Virgin Media and O2 merger faces in-depth investigation by regulator

The UK competition regulator has launched a full in-depth investigation into the £31bn merger of Virgin Media and O2.

Liberty Global and Telefonica, the respective owners of Virgin Media and O2, struck a deal to merge their UK operations in May.

The Competition and Markets Authority (CMA) made the decision after the companies requested it fast-track to a phase 2 investigation of the merger last month.

Competition watchdog investigates £6.8bn takeover of Asda

The CMA said it is moving to a full investigation because the merger could have an impact on competition in the telecommunications market.

“There is sufficient evidence at an early stage of the investigation for the CMA to conclude that there is a realistic prospect that the transaction would result in a substantial lessening of competition in one or more markets,” the CMA said.

The deal will create a new telecoms heavyweight by combining the UK’s second-largest broadband network with the largest mobile operator. Virgin Media has 5.3 million broadband, pay-TV and mobile users, while O2 has 34 million mobile customers.

Virgin Media and O2 provide wholesale services to other mobile operators in the UK. The CMA is “concerned” that following the merger Virgin Media and O2 may have an incentive to raise prices or reduce the quality of those services, “ultimately leading to a worse deal for UK consumers”.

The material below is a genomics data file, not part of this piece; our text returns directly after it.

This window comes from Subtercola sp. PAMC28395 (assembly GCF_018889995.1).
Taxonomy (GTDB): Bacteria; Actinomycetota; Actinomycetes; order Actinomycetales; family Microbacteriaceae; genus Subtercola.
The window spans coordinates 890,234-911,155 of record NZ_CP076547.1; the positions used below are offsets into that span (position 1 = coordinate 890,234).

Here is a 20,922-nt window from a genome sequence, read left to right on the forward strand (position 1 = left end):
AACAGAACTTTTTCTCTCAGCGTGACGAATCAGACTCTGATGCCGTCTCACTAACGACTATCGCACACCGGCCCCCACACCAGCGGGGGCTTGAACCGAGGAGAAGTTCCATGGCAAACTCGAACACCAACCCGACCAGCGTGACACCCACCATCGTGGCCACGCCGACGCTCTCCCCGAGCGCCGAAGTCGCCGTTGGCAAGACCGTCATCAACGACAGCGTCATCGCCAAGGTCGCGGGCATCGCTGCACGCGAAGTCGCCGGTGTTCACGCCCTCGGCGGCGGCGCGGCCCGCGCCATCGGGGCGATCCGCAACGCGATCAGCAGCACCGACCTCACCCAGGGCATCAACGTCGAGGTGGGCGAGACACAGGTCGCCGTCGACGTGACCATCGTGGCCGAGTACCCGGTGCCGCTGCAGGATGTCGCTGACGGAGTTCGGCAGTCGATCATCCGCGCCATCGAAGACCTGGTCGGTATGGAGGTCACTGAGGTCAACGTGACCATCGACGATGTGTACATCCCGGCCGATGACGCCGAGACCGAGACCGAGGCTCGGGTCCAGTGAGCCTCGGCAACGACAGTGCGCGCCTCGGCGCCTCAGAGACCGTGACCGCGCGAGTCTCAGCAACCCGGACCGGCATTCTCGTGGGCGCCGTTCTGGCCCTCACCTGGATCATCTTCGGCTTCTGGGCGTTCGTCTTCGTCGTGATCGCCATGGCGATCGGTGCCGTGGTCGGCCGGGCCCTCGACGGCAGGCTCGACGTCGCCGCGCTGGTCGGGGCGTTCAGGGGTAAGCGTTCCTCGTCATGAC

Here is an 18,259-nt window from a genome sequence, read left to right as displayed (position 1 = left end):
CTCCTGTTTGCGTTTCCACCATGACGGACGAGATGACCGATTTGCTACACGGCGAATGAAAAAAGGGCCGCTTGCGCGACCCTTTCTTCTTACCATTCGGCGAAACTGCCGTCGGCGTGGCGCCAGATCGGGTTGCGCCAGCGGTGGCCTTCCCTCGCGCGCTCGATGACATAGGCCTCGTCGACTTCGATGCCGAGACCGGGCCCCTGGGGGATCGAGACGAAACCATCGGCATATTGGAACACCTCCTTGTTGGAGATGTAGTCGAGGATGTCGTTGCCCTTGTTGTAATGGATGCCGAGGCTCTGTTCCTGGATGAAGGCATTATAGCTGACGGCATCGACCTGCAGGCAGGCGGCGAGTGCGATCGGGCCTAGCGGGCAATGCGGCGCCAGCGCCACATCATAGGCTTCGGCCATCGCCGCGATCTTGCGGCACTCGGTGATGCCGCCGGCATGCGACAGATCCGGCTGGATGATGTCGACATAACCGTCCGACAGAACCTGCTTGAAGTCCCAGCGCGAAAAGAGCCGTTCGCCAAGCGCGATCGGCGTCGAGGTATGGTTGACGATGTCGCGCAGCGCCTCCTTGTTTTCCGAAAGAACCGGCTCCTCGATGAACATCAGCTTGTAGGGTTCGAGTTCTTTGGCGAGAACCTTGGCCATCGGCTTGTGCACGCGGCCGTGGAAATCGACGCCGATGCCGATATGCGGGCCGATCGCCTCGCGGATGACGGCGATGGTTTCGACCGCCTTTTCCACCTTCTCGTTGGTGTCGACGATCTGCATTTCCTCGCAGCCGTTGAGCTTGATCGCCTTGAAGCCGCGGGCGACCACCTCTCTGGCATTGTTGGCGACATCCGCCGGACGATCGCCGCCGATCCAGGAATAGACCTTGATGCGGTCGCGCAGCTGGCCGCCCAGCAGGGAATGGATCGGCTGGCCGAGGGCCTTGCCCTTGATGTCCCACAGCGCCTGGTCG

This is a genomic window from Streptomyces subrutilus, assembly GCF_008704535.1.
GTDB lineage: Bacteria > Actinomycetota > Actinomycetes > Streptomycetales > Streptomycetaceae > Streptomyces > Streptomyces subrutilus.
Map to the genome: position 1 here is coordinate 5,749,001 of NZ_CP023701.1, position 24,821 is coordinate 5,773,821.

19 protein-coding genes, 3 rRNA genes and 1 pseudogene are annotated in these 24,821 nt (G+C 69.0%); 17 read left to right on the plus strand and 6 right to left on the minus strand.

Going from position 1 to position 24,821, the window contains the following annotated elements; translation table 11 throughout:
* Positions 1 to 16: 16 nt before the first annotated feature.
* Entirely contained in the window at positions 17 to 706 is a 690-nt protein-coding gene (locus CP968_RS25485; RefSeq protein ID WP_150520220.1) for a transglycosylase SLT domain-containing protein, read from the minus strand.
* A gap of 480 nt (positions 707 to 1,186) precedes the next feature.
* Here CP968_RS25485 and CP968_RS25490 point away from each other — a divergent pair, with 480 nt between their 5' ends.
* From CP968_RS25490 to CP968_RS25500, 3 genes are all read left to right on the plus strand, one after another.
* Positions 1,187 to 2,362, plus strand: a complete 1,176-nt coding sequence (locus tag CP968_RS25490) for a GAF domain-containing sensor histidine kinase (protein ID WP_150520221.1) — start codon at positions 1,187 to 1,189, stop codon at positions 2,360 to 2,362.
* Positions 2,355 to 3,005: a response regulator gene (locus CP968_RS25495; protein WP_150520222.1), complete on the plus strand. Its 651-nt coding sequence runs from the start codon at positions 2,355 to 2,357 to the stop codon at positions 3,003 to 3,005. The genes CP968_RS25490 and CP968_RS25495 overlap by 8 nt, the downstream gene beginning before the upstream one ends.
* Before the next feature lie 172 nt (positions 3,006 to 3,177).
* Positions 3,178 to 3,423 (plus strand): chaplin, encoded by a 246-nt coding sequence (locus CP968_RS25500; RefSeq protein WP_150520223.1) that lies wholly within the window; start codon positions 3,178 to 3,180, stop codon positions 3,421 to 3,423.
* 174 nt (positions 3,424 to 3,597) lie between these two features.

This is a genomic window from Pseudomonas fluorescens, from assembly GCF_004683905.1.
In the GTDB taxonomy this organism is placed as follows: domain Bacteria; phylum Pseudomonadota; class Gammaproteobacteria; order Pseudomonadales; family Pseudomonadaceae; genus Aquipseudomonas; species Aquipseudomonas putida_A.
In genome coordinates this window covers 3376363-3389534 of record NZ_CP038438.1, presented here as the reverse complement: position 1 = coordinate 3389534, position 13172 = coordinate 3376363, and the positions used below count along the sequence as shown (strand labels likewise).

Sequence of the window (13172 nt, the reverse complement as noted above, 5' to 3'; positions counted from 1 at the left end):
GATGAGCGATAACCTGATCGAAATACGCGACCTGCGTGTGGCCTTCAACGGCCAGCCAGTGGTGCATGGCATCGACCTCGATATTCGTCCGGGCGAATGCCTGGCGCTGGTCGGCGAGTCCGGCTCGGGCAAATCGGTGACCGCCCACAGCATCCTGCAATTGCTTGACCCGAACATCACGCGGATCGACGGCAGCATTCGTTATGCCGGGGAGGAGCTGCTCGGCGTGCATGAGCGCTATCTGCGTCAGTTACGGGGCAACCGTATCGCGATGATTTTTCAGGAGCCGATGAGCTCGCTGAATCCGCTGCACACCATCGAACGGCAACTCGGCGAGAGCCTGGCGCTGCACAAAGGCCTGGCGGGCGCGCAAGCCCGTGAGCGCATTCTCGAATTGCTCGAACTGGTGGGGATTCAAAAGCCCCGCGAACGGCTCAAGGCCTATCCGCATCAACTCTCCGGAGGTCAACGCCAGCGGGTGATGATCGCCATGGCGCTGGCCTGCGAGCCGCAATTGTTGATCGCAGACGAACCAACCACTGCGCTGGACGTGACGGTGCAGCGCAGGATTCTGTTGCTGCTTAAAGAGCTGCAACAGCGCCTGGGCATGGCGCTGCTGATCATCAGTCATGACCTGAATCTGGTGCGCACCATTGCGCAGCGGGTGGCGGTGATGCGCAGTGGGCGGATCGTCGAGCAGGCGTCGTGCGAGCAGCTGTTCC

In 2016 the £10bn acquisition of O2 by Hutchison, which owns the mobile operator Three in the UK, was blocked by the European commission, a move supported by the CMA and Ofcom.

However, the Virgin-O2 merger is a more similar combination to BT’s £12.5bn takeover of the mobile company EE four years ago, which was given the green light by the CMA.

The CMA was granted permission to investigate the deal, which values Virgin Media at £18.7bn and O2 at £12.7bn, in November after the European commission handed over the case to the UK regulator. Under European law, the biggest mergers are usually handled by regulators in Brussels.

However, the CMA asked to take the case because the deal only has an impact on UK customers and the time period of the investigation will go beyond the end of the transition period for when Britain leaves the EU.

Source: Read Full Article